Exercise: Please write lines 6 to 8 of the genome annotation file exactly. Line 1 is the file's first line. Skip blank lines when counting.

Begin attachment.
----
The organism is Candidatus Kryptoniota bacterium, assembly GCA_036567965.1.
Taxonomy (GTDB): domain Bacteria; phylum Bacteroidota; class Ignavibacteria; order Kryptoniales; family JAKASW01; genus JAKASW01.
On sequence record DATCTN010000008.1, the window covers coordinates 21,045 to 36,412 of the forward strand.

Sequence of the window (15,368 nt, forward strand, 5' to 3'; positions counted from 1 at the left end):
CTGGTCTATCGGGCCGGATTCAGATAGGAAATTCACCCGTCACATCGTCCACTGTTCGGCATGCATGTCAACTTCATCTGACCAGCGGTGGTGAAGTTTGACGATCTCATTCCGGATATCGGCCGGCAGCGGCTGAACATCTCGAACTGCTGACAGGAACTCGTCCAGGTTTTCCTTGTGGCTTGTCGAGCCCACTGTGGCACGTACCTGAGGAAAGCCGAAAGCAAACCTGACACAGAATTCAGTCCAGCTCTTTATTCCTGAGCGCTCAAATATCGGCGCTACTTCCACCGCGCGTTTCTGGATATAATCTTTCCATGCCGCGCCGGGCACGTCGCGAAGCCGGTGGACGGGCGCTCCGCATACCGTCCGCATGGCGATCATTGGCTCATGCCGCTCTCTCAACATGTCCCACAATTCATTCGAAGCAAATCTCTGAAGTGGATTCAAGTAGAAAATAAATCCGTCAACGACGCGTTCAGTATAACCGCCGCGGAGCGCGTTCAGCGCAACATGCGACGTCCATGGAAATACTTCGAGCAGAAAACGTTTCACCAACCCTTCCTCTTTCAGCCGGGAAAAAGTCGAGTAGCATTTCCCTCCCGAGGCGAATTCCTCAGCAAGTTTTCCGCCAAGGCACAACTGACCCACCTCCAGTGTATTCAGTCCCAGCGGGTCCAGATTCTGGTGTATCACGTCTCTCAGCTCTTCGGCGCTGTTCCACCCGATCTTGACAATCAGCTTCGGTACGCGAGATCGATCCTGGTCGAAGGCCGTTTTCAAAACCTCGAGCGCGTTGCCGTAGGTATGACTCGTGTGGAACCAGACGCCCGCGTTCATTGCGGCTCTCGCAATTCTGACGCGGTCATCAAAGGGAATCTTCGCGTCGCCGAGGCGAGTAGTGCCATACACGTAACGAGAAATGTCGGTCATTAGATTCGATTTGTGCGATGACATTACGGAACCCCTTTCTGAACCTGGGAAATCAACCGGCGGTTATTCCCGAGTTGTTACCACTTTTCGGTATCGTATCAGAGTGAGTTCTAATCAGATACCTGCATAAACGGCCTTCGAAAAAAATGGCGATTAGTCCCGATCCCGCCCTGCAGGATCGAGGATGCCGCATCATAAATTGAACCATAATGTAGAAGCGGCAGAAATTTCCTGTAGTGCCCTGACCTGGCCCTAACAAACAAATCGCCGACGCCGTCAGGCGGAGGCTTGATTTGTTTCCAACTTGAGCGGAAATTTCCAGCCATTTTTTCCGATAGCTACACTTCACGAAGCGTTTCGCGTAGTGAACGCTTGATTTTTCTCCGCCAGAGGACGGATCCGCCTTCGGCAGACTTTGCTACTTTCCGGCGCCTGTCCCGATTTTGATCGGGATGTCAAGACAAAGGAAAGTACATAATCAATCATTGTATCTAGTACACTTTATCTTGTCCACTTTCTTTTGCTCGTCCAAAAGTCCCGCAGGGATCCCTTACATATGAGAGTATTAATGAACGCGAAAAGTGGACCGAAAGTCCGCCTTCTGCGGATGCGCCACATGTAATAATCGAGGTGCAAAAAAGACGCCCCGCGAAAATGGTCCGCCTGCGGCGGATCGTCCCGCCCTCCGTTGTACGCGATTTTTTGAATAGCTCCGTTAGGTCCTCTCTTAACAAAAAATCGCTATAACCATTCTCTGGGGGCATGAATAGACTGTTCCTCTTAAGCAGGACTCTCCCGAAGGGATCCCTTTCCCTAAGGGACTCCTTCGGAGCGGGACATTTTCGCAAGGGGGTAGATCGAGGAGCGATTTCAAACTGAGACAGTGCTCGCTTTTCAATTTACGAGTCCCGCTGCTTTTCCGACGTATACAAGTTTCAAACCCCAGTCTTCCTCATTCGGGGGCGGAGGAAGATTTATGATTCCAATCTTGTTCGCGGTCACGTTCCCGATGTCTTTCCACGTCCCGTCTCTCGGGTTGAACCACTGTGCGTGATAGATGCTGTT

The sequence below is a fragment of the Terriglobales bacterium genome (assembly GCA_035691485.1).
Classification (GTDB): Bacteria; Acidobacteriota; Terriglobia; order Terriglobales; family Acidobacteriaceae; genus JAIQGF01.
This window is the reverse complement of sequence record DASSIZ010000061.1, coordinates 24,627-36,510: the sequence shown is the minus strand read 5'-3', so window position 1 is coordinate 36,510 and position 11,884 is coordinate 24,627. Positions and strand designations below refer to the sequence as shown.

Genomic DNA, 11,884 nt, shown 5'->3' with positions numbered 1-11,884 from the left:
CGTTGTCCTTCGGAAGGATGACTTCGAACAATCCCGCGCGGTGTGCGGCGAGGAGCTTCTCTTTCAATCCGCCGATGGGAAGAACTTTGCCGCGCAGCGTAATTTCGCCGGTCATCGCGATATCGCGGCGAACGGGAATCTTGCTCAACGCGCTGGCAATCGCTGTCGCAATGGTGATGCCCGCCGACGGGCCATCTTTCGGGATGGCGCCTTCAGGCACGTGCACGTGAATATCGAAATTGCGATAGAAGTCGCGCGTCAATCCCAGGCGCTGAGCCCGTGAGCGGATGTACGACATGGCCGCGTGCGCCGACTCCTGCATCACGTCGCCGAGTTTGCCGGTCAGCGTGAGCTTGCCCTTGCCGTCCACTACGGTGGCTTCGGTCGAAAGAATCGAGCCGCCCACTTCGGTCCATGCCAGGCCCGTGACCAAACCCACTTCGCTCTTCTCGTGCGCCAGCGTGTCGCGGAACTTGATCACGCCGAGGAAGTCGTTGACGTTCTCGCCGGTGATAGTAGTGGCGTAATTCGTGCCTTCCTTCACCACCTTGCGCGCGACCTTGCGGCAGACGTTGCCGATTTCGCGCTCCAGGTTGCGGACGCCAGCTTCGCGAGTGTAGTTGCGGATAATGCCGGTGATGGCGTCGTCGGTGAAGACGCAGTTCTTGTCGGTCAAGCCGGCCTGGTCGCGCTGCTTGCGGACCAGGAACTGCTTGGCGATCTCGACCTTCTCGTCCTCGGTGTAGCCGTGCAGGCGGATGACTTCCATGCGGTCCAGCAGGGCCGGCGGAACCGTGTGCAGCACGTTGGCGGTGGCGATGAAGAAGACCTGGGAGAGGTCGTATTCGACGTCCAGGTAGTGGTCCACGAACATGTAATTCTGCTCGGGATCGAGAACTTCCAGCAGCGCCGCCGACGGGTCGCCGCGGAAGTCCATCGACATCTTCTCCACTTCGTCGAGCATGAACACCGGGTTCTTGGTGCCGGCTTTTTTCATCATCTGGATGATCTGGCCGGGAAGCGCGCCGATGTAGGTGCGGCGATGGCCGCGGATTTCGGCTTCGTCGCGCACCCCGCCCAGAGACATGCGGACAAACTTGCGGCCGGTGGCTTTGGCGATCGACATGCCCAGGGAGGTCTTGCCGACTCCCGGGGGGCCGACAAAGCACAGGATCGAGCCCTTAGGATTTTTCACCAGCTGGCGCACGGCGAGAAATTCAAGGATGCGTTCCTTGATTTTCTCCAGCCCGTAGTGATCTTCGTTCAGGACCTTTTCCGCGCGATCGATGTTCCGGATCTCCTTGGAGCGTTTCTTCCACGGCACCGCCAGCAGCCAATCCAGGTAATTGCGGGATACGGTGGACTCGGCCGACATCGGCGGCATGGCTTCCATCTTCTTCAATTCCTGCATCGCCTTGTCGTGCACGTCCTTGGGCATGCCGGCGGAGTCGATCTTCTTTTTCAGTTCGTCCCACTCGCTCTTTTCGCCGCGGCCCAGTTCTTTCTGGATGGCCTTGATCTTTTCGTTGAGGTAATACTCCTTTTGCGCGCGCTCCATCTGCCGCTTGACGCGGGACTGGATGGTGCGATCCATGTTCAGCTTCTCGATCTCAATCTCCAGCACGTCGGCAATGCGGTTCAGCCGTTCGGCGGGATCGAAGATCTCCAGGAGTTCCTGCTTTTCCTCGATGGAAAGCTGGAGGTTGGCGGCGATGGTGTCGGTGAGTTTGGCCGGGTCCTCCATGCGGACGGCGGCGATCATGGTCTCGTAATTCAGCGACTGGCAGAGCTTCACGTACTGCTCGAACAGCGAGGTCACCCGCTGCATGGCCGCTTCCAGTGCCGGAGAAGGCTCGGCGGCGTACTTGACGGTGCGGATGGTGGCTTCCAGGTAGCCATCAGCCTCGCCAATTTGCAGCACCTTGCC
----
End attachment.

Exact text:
The sequence below is a fragment of the Terriglobales bacterium genome (assembly GCA_035691485.1).
Classification (GTDB): Bacteria; Acidobacteriota; Terriglobia; order Terriglobales; family Acidobacteriaceae; genus JAIQGF01.
This window is the reverse complement of sequence record DASSIZ010000061.1, coordinates 24,627-36,510: the sequence shown is the minus strand read 5'-3', so window position 1 is coordinate 36,510 and position 11,884 is coordinate 24,627. Positions and strand designations below refer to the sequence as shown.